I grew up as a HUGE Depeche Mode fan. And I still am. But these days I definitely find myself turning into that old guy on the porch, grousing about how it was better 'back in the day'. Their music just seemed much more inspired back when Dave was struggling with addiction and everyone's lives were teetering on the brink of collapse. It's awesome to hear them embracing some new sounds, and there's definitely some good tunes on here, but Depeche Mode just doesn't move me like they used to. They haven't rocked my world in a very long time, but I always find at least a couple of songs that I still enjoy in their releases. I'll always rock out to whatever they release, and I'll always support their tours, but it's just a little disheartening that it seems like their soul of creativity has run it's course.

Ah well.
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10 of 12 people found the following review helpful By Alexander Lawrence on March 31, 2013
Format: MP3 Music
I am a huge fan and avid listener of Depeche Mode material since the mid 1980's. I have been to a couple of their concerts, bought all of their LP's and even have purchased a few of their Maxi Singles, which I do not usually care for from most bands/groups. With that being said, lets get to the breakdown of my THREE STAR review...

A lot of folks seem to be comparing this to their 1990 LP 'Violator'. I do not feel that opinion at all. There isn't a track on this LP/CD that doesn't remotely have any similarity to Violator. In fact, this is their first LP that I feel most of the songs on it are stacked into the genre 'Minimal Wave'. There just seems to be something missing from most of these tracks. After 12 albums you'd think the 13th LP would be vigorously fantastic, but this one fails to deliver anything but drab (with the exception of the "Soft Touch / Raw Nerve" and "Should Be Higher". The others are filler sounding tracks that seem to have missing electronics, respectively.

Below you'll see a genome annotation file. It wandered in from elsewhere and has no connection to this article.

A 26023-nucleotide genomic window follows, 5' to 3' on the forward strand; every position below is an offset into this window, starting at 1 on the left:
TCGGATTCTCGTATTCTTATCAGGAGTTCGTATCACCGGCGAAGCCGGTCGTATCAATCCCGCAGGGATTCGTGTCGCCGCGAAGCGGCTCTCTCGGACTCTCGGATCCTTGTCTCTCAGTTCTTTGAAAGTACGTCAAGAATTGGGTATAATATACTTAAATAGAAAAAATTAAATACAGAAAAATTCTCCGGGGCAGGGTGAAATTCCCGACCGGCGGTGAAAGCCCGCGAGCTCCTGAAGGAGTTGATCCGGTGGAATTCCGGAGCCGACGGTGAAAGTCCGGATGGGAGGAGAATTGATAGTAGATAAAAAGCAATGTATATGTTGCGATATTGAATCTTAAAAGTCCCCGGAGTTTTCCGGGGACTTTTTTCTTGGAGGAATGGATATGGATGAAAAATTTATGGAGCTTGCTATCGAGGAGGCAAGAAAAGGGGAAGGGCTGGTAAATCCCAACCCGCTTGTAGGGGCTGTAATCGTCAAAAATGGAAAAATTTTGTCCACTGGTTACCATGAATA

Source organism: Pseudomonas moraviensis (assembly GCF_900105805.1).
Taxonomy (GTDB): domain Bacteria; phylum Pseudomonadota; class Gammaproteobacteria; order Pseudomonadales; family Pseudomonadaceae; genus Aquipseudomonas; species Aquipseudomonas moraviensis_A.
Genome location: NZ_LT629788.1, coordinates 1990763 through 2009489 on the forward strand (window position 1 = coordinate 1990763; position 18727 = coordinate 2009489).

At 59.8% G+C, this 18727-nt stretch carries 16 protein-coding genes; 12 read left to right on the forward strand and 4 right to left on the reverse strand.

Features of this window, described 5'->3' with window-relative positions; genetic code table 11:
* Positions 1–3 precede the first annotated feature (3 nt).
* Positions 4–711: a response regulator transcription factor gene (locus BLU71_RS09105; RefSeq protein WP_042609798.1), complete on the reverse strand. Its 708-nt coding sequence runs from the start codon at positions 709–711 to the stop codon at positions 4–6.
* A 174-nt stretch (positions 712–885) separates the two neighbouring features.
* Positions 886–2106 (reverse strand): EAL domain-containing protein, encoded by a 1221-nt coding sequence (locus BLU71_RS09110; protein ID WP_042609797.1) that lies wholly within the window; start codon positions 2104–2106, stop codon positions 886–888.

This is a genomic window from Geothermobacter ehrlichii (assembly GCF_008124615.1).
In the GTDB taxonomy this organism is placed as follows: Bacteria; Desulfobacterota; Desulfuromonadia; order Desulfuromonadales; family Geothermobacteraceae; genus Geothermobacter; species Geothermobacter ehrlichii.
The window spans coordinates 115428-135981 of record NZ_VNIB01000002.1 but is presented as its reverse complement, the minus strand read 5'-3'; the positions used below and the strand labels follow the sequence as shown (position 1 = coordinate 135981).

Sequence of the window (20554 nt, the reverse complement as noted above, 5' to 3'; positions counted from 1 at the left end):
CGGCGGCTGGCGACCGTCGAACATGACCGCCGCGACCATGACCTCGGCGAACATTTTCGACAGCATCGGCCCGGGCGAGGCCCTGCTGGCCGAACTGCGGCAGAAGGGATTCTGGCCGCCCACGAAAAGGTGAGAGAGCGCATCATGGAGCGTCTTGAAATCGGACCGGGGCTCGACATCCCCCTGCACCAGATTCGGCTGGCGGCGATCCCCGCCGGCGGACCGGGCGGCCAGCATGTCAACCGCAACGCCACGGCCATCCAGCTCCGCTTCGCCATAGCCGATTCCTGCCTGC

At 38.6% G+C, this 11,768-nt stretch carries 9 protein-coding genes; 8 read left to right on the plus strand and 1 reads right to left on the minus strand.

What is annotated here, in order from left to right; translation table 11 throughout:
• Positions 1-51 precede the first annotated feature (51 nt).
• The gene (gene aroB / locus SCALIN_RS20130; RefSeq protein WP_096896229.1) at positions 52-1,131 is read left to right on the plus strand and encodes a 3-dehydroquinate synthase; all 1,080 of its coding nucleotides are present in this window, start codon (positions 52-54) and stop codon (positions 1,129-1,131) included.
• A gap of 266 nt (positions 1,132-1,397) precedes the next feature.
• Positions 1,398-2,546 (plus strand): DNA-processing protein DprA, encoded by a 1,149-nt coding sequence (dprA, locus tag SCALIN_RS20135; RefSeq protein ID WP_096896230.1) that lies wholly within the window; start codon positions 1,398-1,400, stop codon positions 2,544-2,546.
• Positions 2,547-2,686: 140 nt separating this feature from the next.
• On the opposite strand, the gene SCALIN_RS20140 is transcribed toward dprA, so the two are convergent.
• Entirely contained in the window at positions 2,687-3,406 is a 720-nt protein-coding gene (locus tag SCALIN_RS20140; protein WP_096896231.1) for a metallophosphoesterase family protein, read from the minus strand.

Don't get me wrong, all the tracks (except for the last one, No.13) are moderately okay with the exception of the above mentioned being pretty good. I just think with Depeche Mode's experience and creativity, they seemed to give us a lazy LP. This LP actually would have been 2.5 stars, but it doesn't deserve 2 stars either, so 3 stars worked.

Overall, I hope their next effort has more spunk, instrumentation and most of all - a wowing affect.

Lots of respect to Depeche Mode, though. I just prefer their last 2-3 LP's over this one.
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21 of 28 people found the following review helpful By John Dye on April 5, 2013
Format: Audio CD
To give you some idea of my perspective, People Are People was my first DM CD circa 1985, and I've been with them ever since. The 1990 Violator tour concert still stands among the top 2 or 3 shows I've ever attended. As a college DJ in 1993, I ranked "Enjoy the Silence" as THE best track of all time, with "Everything Counts" and "Get the Balance Right" in the Top 15. If I had to rank their studio albums from first to worst, it would go something like this:

1. CONSTRUCTION TIME AGAIN (the environmental sensibilities are even more relevant and urgent today -- and disappointingly absent from more recent releases)
2. BLACK CELEBRATION (irresistible driving beat almost masks the bleakness of the title track; joy salvaged by "Here is the House" & "But Not Tonight")
3. VIOLATOR (still a great listen)
4. PEOPLE ARE PEOPLE (OK, more of a compilation, but a few new tracks were included)
5. ULTRA (perfect music for dusk's transition to darkness)
6. SOME GREAT REWARD (the lyrical intensity and musical creativity of "Blasphemous Rumours" is undeniable)
7. SONGS OF FAITH AND DEVOTION (can't get enough of the grinding bass laid down in "Walking in My Shoes")
8. A BROKEN FRAME ("The Sun & The Rainfall" -- so sweet and subtle)
9. MUSIC FOR THE MASSES (strong first half; forgettable second half redeemed by "Nothing")
9. SOUNDS OF THE UNIVERSE (the quintessential mixed bag, but never boring)
10. SPEAK & SPELL (happy and boppy thanks to Vince Clark, who soon left to form Erasure)
11. PLAYING THE ANGEL (standouts "Precious" & "Suffer Well" buffered with a lot of forgettable filler)
12. Can't get excited about EXCITER
13.